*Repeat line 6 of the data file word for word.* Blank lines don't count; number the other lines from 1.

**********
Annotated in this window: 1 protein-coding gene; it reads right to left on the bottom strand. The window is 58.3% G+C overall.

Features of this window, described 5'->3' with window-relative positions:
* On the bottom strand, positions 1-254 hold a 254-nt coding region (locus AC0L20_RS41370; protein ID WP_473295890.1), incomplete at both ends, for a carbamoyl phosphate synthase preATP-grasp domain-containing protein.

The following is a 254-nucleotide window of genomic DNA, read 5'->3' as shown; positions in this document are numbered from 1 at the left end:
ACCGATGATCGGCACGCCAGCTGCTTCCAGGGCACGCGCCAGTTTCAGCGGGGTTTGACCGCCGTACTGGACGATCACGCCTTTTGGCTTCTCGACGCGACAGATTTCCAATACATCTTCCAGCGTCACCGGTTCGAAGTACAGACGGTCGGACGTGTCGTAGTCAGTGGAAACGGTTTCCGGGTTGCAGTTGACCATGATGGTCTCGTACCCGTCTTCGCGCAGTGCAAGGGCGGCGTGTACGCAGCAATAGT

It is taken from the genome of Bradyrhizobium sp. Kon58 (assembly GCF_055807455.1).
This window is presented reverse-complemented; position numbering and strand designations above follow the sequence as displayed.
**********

It is taken from the genome of Bradyrhizobium sp. Kon58 (assembly GCF_055807455.1).